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ALBANY – Governor Kathy Hochul is leading a push to combat child care deserts in New York State.
According to the Governor, the pandemic set back an already in-need sector.
“But what we have seen, that when there is a shortage of affordable child care, this really becomes not just a problem for a family, an economic problem for them, as well it’s an economic problem for our society,” explains Hochul.
Governor Hochul says since the pandemic, over 2,000 child care programs have shut down. For those who plan to return to work in person, this presents a big problem.
“So, what has also happened is there’s an affordability crisis,” says Hochul. “It is just too expensive for too many families and it puts it out of reach. A typical New York family has to spend 40 percent of their income on child care for two kids.”
More than 60 percent of the state is considered to be a child care desert. In Chautauqua County, for every open spot in a child care center, there are nearly six children in need.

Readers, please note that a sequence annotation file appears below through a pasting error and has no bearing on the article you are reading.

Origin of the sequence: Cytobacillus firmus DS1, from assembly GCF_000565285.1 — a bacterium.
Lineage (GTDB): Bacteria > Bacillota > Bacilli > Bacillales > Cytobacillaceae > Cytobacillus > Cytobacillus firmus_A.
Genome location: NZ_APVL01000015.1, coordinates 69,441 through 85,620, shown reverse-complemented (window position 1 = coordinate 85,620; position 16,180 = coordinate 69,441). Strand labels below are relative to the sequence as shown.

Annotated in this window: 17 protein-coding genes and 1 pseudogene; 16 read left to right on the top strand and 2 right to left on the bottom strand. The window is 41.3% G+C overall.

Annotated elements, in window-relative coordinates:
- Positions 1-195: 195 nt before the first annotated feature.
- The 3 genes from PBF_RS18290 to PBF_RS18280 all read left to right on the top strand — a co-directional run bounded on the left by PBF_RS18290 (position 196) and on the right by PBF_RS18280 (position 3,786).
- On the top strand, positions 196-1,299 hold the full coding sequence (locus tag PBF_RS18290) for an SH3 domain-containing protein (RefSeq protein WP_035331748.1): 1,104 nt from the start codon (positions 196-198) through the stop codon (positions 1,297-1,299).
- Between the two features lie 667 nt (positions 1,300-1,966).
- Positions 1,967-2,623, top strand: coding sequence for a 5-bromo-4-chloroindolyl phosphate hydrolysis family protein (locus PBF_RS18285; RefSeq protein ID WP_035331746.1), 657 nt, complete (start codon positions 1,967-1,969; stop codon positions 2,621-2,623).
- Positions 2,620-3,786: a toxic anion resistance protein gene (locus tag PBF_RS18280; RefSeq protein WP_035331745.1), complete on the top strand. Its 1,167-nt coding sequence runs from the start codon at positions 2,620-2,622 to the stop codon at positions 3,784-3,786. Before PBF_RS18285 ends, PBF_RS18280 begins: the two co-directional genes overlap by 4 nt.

“And so today, I’m announcing over $70 million for child care to go to 344 new child care providers, brand new providers, and that’ll create over 12,000 new slots across the State of New York. That includes 592 slots for infants and toddlers,” boasts Hochul.
The funding for this initiative comes from the American Rescue Plan Act, with Western New York slated to receive over $4 million for 27 new child care centers. An additional $30 million will be spent to improve and expand already existing centers across the state.
“So, to close this is on top of our $7 billion record investment in child care over the next few years. I already announced over $2 billion in child care subsidies, and our child care subsidies right now have an average benefit of over $9,000 per child. That’s how we start meeting the needs. You help with the subsidies to families. And we have over 400,000 new slots based on the plan we put forth in our budget,” says Hochul.
The state has also expanded eligibility for family assistance, now allowing families who earn $83,000 or less to enroll for benefits.
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